LANCASTER, Pa. (AP) – A man accused of killing six family members was driving to New York to kill a seventh – the grandfather who had raised him – but was thwarted when his sport utility vehicle broke down on the Pennsylvania Turnpike, police said.

Jesse D. “Jay” Wise Jr., 21, was charged with attempted homicide Friday before a preliminary hearing at which a district judge determined there was sufficient evidence for him to be tried on six counts of homicide plus the new charge.

The bodies of Wise’s grandmother, two aunts, an uncle and two cousins – all of them stabbed, bludgeoned and possibly strangled – were recovered last month from the basement of the home they shared with Wise in the village of Leola.

Wise’s girlfriend, Jackie Boots, testified that he told her about the killings two days before police found the bodies, wrapped in blankets, on April 12. Boots said he made the admission as he drove her to a fast-food restaurant.

Boots, 17, said the two were alone in the vehicle when he told her “that he had a vehicle now, he didn’t have anything to worry about, and that me and (their baby) Shaniqua would be together and that he killed them.” She said she then told him to stop talking about it.

The testimony contradicted Boots’ account in interviews with The Associated Press last month in which she said Wise gave her no hint that he may have killed the victims during the days they spent together before the bodies were discovered.

Police believe Wise was traveling to New York to kill his grandfather, Jessie L. Wise, when he and a 16-year-old girl were stranded along the Pennsylvania Turnpike near King of Prussia in the early-morning hours of April 11, according to court records and testimony.

He and the girl were in his grandmother’s Mercedes, but the SUV broke down, police said. A friend later picked them up and drove them back to Lancaster County.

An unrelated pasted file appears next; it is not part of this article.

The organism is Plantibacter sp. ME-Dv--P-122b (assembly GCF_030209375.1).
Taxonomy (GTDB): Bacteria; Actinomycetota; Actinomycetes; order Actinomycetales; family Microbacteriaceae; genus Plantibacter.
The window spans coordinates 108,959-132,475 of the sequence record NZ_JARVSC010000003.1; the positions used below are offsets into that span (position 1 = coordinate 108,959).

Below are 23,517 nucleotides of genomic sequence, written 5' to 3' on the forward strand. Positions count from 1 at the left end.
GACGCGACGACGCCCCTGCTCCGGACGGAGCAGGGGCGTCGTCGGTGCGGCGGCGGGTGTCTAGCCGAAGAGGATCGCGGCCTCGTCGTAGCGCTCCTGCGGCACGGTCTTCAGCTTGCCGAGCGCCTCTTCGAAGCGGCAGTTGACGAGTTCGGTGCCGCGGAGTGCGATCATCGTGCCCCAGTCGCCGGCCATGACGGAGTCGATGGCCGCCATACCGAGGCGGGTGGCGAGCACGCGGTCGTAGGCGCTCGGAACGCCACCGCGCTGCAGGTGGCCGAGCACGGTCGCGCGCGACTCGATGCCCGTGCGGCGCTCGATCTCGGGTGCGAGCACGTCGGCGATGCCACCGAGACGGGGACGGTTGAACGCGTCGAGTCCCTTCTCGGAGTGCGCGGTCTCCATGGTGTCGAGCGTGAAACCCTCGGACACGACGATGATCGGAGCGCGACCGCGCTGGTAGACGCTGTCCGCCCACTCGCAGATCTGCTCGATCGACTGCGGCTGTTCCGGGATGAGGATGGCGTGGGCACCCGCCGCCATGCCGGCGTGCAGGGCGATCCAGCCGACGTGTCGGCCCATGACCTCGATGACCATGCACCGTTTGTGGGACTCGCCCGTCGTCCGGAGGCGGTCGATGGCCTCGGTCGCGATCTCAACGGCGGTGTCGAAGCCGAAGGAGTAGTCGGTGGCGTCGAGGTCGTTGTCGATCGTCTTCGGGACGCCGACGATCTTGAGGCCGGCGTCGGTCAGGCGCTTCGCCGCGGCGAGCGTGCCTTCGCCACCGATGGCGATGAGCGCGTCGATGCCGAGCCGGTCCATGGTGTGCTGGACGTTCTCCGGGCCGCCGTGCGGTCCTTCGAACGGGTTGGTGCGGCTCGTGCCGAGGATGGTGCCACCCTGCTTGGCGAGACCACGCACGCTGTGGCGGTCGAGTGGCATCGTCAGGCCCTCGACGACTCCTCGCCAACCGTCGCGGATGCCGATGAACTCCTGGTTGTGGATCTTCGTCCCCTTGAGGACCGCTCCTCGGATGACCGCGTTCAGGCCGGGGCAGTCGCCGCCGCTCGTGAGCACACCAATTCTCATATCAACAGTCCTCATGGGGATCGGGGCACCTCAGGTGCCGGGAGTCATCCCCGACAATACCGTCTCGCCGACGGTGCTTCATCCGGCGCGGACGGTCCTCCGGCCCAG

The girl who accompanied Jay Wise on the trip, Angelica Gillogly, said he told her he would be bringing drugs back with him from New York and hinted at another, more sinister objective.

“He said he had to finish what (he) started,” Gillogly testified.

Lancaster County prosecutor Craig Stedman argued there was sufficient grounds to conclude the trip was planned for killing Jessie L. Wise.

“What he has started is the systematic murder of his entire family, and there’s one person left,” Stedman said.

Gillogly said she was under the influence of drugs or alcohol that evening, but Stedman objected, and the judge stopped her short. Gillogly also was prevented from saying if Wise was also on drugs or alcohol.

Jessie L. Wise, reached by phone Friday, declined comment.

The bodies of the victims, ages 5 to 64, were discovered three or four days after they were killed, authorities believe.

Boots, the mother of Wise’s daughter, has said she and Wise watched movies and ate fast food together the weekend of the killings. Wise allegedly used his victims’ cash, checks or credit cards to shop after the killings, and newly purchased clothes were recovered from his bedroom.

East Lampeter Township Police Detective Scott Eelman, among the first to see the bodies, testified that there was evidence in the house someone had tried to clean up blood and had flipped mattresses to conceal bloodstains.

Wise had recently quit a short-lived job at a supermarket near the home on the main street through Leola, a small town in the middle of Pennsylvania Dutch farm country.

The victims were the suspect’s grandmother, Emily Wise, 64, who also was Jessie L. Wise’s wife; aunts Wanda Wise, 45, and Agnes A. Wise, 43; cousins Skyler Wise, 19, and Chance Wise, 5; and an uncle, Jessie James Wise, 17.

Police said Jay Wise confessed but investigators have not offered a motive. His family has struggled to understand what might have motivated the killings.

“I’m really hurt,” his cousin, Orisha Jenelle Wise, told The Associated Press recently. She and Jay Wise both grew up in the same household with many of the victims, and she was at the county courthouse Friday to attend the preliminary hearing.

“There’s just one question in everybody’s mind – why he did it,” she said. “Nobody knows. After I find out the answer to that, I’ll probably be more better.”